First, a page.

In early December Comet 46P/Wirtanen will make its closest approach to the Sun and during November it may be visible just after dusk. The periodic comet, which orbits the Sun once every 5.4 years, was discovered in 1948. Its last close approach to Earth was in 2013, when it was 907 million kilometers from Earth. This year Wirtanen will come much closer and may get up to 3rd magnitude. Ephemerides are available at: http://www.cometwatch.co.uk/comet-46p-wirtanen/

Constellation of the Month: Cetus

Cetus is the largest constellation in terms of area in the autumn sky, and is an amorphous collection of faint stars that mark the boundaries of the fabled “Sea Monster” that was sent to attack the beautiful Andromeda to compensate for the boasting of her mother, queen Cassiopeia. Thankfully, the hero Perseus was on hand just in time to save the fair maiden. He killed the sea monster by showing it the decapitated head of the Gorgon Medusa, thus turning Cetus into stone. Poseidon, incensed that his monster was dead, placed it in the sky in a position where it could still threaten Andromeda, and roar its disapproval at Perseus. On old star maps, Cetus is always portrayed as a whale, with huge teeth, a dog’s head and generally frightful appearance, which belies the nature of these gentle creatures. Big, was obviously not always beautiful to the ancients.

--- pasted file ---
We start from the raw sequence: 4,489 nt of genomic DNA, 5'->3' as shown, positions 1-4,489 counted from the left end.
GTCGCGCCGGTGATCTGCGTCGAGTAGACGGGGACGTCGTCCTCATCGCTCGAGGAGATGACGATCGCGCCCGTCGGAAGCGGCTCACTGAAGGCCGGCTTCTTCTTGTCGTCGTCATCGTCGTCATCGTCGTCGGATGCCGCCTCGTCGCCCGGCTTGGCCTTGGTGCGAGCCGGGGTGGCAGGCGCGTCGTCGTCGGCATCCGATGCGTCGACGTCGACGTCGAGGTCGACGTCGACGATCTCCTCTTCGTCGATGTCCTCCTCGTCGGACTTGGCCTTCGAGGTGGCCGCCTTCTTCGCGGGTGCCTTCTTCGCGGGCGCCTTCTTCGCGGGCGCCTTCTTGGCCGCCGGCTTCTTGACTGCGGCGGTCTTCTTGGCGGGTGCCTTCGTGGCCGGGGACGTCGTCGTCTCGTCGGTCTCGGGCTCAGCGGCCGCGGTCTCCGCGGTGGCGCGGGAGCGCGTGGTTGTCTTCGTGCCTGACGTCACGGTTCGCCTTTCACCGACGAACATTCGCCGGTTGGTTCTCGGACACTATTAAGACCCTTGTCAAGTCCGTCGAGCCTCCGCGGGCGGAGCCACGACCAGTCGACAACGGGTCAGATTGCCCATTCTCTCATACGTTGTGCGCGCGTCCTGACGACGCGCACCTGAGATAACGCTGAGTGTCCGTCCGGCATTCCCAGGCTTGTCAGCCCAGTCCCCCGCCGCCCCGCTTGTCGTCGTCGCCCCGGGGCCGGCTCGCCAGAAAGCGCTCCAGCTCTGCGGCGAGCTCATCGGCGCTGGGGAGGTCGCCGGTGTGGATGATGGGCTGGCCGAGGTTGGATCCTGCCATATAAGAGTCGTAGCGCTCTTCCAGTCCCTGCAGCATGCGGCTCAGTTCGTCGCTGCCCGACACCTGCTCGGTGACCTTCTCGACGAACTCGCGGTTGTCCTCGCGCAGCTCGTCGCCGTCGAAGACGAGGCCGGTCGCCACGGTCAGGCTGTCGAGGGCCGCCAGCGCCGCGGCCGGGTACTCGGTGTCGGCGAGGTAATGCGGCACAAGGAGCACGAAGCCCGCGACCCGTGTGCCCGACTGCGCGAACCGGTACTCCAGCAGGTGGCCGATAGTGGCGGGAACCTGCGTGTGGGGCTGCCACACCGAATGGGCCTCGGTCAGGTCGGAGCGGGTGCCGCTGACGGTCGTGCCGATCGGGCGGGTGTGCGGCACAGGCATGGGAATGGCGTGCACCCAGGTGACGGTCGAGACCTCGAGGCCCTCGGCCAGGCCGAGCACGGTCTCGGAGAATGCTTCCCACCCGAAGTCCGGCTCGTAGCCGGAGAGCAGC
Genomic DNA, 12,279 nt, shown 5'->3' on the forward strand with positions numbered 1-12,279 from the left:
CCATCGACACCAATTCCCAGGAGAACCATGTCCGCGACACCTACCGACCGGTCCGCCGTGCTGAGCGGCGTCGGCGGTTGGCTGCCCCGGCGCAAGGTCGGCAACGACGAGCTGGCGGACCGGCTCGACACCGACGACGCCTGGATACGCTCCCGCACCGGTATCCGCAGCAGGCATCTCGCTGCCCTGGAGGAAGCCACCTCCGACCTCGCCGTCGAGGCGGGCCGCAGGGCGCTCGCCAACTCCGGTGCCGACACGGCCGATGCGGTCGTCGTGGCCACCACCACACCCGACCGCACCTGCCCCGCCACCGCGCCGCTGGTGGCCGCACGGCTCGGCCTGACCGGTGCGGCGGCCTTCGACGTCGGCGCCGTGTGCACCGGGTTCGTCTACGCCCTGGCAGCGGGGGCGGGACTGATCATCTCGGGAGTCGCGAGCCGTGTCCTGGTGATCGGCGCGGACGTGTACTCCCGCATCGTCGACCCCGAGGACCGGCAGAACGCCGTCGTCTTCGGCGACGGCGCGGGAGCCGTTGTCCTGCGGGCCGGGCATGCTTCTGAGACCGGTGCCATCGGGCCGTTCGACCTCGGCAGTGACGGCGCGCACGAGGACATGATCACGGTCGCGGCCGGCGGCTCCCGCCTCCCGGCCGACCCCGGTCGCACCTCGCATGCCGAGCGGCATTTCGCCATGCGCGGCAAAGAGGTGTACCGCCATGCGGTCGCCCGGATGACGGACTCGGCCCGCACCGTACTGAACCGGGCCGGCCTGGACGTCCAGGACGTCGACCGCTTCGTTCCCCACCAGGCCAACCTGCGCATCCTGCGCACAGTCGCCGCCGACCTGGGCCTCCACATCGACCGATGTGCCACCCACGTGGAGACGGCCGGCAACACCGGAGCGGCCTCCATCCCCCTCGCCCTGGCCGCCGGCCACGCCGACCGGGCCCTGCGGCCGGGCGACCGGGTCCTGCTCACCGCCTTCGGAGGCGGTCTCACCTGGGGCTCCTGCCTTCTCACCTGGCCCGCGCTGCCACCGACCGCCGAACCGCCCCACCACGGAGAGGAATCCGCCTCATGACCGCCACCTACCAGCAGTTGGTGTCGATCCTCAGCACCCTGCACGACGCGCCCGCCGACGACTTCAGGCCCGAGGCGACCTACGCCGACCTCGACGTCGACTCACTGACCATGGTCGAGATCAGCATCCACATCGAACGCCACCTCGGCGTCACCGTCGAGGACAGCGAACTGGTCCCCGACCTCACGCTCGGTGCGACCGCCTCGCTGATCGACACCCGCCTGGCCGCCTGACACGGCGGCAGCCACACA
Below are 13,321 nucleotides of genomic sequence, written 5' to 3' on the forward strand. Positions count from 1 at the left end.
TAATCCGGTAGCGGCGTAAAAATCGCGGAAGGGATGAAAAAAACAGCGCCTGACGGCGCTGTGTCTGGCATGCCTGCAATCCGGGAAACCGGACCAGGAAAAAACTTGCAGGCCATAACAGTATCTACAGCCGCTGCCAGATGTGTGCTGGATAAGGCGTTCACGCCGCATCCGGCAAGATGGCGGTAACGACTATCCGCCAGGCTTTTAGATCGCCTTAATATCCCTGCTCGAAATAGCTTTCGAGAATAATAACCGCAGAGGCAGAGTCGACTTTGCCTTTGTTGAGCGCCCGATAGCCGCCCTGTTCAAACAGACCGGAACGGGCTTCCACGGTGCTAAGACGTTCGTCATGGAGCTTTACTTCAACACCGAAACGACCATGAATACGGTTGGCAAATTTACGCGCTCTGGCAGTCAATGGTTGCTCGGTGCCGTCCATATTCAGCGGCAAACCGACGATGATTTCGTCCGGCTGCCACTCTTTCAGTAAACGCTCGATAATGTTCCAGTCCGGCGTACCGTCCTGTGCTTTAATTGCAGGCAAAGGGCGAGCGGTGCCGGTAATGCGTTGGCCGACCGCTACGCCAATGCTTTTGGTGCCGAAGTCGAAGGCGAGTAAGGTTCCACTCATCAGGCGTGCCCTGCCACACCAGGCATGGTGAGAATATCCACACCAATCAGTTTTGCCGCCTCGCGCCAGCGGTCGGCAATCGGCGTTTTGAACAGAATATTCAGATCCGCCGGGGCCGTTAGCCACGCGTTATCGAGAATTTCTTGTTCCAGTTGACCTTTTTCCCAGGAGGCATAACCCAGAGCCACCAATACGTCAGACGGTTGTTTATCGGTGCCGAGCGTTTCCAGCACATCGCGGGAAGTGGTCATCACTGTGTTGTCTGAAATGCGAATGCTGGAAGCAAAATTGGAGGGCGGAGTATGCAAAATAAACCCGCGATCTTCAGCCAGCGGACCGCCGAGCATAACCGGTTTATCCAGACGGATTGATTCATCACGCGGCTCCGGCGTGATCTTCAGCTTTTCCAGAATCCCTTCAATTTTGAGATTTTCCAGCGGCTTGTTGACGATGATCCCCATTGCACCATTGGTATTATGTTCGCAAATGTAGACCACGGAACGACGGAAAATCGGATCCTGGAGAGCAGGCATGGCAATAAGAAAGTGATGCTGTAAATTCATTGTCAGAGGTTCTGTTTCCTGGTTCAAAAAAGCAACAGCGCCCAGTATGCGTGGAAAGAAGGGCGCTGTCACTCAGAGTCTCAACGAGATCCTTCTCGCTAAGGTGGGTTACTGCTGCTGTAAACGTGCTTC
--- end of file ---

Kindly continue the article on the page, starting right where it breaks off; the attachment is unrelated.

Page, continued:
Cetus contains a few objects of interest to the casual observer. Identifying the group is not difficult; simply look for the head of the monster, which is the most easterly part of the constellation. Its 5 stars mark out a round outline from which it is relatively easy to figure out the rest of the constellation as it spreads south and westwards. Cetus contains the beautiful variable star Omicron Ceti or “Mira”, the typical object of this type of celestial wonder, in addition to several galaxies that lie within the range of amateur telescopes.
The best deep sky object in Cetus is the Sb type spiral galaxy M 77, a tenth magnitude smudge of light just under the “chin” of the monster. It is not an easy object in binoculars, but it may be seen on a good night as a faint glowing mass of grey light 60 million light years away. M 77 is a very unusual galaxy, one of the closest of a type known as “Seyfert galaxies”, after the astronomer Carl Seyfert who made a study of their ultraviolet excess and their violent nuclei in the 1940’s.